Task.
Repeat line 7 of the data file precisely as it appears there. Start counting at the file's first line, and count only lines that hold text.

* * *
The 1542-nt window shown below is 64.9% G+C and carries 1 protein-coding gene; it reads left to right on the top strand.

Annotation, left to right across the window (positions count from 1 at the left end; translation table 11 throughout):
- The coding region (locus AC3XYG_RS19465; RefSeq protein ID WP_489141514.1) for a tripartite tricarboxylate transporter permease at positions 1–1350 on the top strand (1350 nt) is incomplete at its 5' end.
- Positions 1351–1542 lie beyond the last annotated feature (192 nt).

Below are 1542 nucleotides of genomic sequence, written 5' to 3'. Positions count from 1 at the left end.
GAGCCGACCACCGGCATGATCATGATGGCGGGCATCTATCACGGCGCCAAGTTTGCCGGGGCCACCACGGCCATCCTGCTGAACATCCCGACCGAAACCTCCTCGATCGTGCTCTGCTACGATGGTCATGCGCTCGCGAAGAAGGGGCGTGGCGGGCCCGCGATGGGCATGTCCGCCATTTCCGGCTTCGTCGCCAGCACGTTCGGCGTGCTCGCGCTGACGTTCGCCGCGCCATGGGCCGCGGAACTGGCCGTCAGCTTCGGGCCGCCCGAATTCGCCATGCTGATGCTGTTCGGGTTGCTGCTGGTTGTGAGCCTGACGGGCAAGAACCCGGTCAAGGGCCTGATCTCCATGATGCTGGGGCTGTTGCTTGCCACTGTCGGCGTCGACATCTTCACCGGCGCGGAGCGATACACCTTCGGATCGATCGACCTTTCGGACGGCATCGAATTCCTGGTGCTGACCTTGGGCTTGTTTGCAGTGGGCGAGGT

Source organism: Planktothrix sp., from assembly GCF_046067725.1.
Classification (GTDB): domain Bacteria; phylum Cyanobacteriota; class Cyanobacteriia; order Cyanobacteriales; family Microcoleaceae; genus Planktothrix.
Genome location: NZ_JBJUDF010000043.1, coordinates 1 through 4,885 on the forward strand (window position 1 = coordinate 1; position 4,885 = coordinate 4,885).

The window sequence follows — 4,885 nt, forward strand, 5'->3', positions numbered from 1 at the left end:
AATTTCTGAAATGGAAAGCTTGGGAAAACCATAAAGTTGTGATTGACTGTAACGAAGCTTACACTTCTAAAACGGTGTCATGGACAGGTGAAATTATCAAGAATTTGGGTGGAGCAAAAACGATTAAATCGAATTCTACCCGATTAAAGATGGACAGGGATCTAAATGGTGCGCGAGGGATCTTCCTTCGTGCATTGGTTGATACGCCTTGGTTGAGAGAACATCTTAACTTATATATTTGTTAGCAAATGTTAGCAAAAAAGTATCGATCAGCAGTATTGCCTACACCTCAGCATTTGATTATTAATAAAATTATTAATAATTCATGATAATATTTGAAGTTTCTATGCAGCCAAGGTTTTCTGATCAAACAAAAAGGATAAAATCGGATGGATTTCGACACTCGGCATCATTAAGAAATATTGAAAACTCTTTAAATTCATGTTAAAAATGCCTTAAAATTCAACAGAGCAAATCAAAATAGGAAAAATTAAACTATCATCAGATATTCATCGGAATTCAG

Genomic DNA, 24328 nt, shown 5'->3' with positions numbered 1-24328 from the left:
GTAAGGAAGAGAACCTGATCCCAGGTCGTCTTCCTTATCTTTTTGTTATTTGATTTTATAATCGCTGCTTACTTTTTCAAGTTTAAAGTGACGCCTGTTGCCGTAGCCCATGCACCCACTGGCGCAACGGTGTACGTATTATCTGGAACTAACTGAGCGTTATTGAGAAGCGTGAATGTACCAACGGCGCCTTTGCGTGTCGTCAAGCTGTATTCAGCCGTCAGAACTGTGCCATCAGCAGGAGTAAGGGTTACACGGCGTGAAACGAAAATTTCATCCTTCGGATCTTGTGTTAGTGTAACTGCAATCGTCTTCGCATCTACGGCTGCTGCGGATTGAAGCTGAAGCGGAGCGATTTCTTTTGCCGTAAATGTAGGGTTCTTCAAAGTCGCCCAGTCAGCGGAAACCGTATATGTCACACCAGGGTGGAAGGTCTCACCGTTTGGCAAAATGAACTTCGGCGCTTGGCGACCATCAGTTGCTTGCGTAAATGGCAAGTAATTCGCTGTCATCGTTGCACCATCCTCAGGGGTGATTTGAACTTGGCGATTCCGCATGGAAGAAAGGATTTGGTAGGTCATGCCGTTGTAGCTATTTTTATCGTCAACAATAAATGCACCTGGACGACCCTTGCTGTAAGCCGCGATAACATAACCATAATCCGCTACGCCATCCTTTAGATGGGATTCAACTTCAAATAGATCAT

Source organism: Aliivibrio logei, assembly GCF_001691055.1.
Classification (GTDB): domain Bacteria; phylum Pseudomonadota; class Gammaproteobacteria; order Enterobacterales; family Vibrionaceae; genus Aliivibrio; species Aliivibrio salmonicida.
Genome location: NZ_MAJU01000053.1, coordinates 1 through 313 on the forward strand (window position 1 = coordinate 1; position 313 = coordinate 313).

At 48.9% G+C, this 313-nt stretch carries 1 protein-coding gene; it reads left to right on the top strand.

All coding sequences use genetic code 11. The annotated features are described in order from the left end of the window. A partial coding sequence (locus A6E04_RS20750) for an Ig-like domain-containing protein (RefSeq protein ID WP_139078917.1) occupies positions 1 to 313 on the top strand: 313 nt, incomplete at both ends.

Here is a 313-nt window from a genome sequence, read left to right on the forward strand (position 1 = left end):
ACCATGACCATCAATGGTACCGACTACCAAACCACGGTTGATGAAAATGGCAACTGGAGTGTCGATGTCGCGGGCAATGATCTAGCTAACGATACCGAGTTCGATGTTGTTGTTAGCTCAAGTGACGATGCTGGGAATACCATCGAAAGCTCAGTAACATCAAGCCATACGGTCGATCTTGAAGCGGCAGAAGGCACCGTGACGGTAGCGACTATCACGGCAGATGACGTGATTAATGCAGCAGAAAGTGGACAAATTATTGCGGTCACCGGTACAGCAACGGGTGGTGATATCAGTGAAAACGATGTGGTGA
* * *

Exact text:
Source organism: Planktothrix sp., from assembly GCF_046067725.1.